High achievers on our radar this month, from Bay Area heavyweights to the next generation of power players
The environmental artist, who found her niche in nature’s ecosystem, will judge the Pacific Art League’s May exhibition on landscapes, Into the Wild. Bryan finds a great deal of inspiration in her own backyard — which, in her case, is the Stanford campus, where she lives with her scientist husband and two children. “Nature seemed to be the place that was most flexible that I could really put the most variety of emotions and ideas into,” the photographer and painter tells the Gazette. “It just kind of opened up things for me.” And since the Yale grad moved to California in 1997, local institutions have prominently displayed her work. Bryan was Grace Cathedral’s 2018 artist in residence, focusing on climate change. Her Sky Front photograph hangs on the Palo Alto Art Center’s forward-facing windows and courtyard, and her public piece Break Around is now on view at Berkeley’s Brower Center. Of this month’s Into the Wild, she says: “I’m excited to look at each piece and see how it hits.”
The Los Altos designer, known for blending South Asian influences with elegant basics, transformed Le Petit Trianon’s Oak Room for the San Francisco Decorators Showcase on display through Memorial Day weekend. Peruri’s design philosophy is informed by her upbringing in India, where, she says, her textile merchant grandfather exposed her to “exquisite hand-loomed saris blended from silk, cotton and metallic threads.” She’s since become well-known for commissioning bespoke artisan pieces for her clients, and contrasting them with cool California staples. Her namesake firm, Peruri Design Company, is one of dozens that reimagined the mini-mansion on 3800 Washington Street for a great cause: Now in its 42nd year, the popular Showcase has raised a collective $16 million (and counting) for San Francisco University High School’s financial aid program.
In his new book, Late Bloomers: The Power of Patience in a World Obsessed with Early Achievement, the Forbes publisher and Stanford alum is speaking to the parents of a generation frozen by FOMO (Fear of Missing Out), riddled with success anxiety and convinced they’ll expire by age 30 in a first-and-fast society. Steve Forbes praises Karlgaard’s timely tome as a “profoundly important book,” while Arianna Huffington says it “shines a much-needed light on an essential human truth.” In Karlgaard’s view, it’s a road map for Bay Area parents who want to see their kids flourish without cracking under the pressure of imaginary timelines. In defense of the “under-looked and underestimated,” the writer will discuss his own slow but steady rise to the top at Kepler’s in Menlo Park on May 14.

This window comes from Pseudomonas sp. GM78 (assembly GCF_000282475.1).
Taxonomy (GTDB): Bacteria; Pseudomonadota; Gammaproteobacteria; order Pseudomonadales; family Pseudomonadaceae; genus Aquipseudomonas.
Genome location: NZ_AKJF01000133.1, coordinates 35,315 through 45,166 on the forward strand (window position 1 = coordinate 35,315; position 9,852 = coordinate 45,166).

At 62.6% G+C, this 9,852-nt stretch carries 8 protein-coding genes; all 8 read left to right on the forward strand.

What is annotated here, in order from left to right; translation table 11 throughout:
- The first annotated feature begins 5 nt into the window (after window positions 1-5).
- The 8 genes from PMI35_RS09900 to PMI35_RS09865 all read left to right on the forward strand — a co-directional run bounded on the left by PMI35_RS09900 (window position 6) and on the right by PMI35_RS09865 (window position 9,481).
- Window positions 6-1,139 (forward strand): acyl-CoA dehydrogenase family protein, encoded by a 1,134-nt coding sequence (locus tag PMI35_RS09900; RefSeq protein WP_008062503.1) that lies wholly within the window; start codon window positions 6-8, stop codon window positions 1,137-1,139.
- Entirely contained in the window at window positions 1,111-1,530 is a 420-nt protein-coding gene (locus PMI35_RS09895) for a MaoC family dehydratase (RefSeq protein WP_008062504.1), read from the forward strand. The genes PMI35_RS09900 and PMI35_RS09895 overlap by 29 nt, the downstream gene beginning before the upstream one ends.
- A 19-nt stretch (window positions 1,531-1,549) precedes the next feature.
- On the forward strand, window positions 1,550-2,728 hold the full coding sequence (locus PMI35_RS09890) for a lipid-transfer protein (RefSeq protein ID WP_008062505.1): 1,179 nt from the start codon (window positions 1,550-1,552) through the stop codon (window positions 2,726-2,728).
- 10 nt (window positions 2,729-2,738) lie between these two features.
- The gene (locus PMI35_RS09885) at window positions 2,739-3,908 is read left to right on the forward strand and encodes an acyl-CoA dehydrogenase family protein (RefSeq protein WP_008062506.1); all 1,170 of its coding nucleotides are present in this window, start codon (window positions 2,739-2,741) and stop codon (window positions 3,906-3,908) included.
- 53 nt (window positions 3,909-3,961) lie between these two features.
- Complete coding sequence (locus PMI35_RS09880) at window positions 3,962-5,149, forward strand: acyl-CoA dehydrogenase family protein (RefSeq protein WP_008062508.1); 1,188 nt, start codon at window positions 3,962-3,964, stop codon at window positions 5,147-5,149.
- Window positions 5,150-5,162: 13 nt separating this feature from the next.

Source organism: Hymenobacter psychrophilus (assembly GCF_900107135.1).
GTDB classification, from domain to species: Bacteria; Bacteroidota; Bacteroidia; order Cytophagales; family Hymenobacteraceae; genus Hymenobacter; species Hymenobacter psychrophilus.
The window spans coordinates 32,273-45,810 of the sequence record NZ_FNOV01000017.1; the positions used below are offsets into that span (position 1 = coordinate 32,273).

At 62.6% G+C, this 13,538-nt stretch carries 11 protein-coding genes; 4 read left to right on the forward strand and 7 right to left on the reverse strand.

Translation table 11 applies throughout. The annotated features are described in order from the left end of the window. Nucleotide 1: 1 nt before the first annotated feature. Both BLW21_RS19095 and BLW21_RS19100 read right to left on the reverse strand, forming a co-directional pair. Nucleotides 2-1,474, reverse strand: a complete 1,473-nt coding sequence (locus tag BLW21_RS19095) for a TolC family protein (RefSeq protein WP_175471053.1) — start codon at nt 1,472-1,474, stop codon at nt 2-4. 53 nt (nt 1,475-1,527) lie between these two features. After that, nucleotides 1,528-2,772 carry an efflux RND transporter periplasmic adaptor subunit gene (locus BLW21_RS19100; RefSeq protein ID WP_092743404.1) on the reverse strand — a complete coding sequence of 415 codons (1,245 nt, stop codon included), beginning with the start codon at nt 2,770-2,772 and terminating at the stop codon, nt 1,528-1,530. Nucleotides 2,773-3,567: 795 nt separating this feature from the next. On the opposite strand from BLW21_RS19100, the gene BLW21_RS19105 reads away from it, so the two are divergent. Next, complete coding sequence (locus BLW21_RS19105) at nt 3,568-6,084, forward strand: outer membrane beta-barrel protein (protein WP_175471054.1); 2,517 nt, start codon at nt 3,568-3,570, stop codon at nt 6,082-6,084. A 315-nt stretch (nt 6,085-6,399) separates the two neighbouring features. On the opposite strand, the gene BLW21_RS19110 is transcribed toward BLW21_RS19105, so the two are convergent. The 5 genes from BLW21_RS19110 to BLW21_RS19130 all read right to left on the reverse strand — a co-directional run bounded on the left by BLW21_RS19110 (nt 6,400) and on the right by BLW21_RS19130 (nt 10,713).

The Bay Area Sports Hall of Fame has finally inducted the dynamic coach for leading Stanford women’s basketball to record-breaking success over the last three decades. It’s yet another achievement for VanDerveer, who also made the Naismith Memorial Basketball Hall of Fame and the Women’s Basketball Hall of Fame in 2011 and 2002, respectively. VanDerveer’s storied career spans more than 1,000 wins, including pre-Stanford stints at The Ohio State University and the University of Idaho. With this latest recognition, she’s in good company: former Giants pitcher Dave Dravecky and NBA All-Star Jason Kidd join VanDerveer in BASHOF’s 2019 class. They’ll be celebrated at an enshrinement banquet in SF on May 2.
The Palo Alto aerospace company Opener has crowned this industry innovator as its new president. Diachun arrives there a seasoned veteran, having worked his way up from design engineer to president during his 16 years at Scaled Composites in Mojave. It’s also a homecoming of sorts for Diachun, who earned his master of science degree in aeronautics and astronautics from Stanford. “As Opener’s president, my goal is to take what has been accomplished by this amazing team to the next level and successfully bring a safe and affordable flying vehicle to market,” he says. In his new position, Diachun will work closely with founder and CEO Marcus Leng, the brains behind BlackFly, “the world’s first all-electric fixed-wing personal ultralight vertical take-off and landing vehicle” — a technology that, according to Diachun, has made Opener a leader in its field.